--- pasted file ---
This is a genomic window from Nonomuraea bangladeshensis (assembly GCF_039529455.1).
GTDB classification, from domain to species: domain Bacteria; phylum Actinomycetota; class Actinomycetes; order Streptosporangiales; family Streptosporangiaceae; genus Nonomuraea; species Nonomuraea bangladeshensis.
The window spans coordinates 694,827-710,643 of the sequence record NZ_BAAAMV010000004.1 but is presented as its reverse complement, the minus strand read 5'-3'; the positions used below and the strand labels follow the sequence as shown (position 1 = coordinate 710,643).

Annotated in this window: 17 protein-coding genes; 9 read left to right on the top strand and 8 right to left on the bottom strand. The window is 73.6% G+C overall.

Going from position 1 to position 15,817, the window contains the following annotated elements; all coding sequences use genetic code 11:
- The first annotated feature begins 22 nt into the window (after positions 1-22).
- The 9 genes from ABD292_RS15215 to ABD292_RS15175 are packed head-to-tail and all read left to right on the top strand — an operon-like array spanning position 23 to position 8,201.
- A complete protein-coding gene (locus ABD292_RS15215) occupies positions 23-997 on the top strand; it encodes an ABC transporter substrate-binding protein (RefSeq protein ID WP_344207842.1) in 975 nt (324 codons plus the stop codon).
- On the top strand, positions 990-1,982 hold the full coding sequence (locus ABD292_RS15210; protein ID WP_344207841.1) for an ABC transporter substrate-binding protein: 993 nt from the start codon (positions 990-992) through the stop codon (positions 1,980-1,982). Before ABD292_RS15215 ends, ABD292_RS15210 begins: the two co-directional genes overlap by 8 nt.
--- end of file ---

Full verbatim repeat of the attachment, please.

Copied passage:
This is a genomic window from Nonomuraea bangladeshensis (assembly GCF_039529455.1).
GTDB classification, from domain to species: domain Bacteria; phylum Actinomycetota; class Actinomycetes; order Streptosporangiales; family Streptosporangiaceae; genus Nonomuraea; species Nonomuraea bangladeshensis.
The window spans coordinates 694,827-710,643 of the sequence record NZ_BAAAMV010000004.1 but is presented as its reverse complement, the minus strand read 5'-3'; the positions used below and the strand labels follow the sequence as shown (position 1 = coordinate 710,643).

Annotated in this window: 17 protein-coding genes; 9 read left to right on the top strand and 8 right to left on the bottom strand. The window is 73.6% G+C overall.

Going from position 1 to position 15,817, the window contains the following annotated elements; all coding sequences use genetic code 11:
- The first annotated feature begins 22 nt into the window (after positions 1-22).
- The 9 genes from ABD292_RS15215 to ABD292_RS15175 are packed head-to-tail and all read left to right on the top strand — an operon-like array spanning position 23 to position 8,201.
- A complete protein-coding gene (locus ABD292_RS15215) occupies positions 23-997 on the top strand; it encodes an ABC transporter substrate-binding protein (RefSeq protein ID WP_344207842.1) in 975 nt (324 codons plus the stop codon).
- On the top strand, positions 990-1,982 hold the full coding sequence (locus ABD292_RS15210; protein ID WP_344207841.1) for an ABC transporter substrate-binding protein: 993 nt from the start codon (positions 990-992) through the stop codon (positions 1,980-1,982). Before ABD292_RS15215 ends, ABD292_RS15210 begins: the two co-directional genes overlap by 8 nt.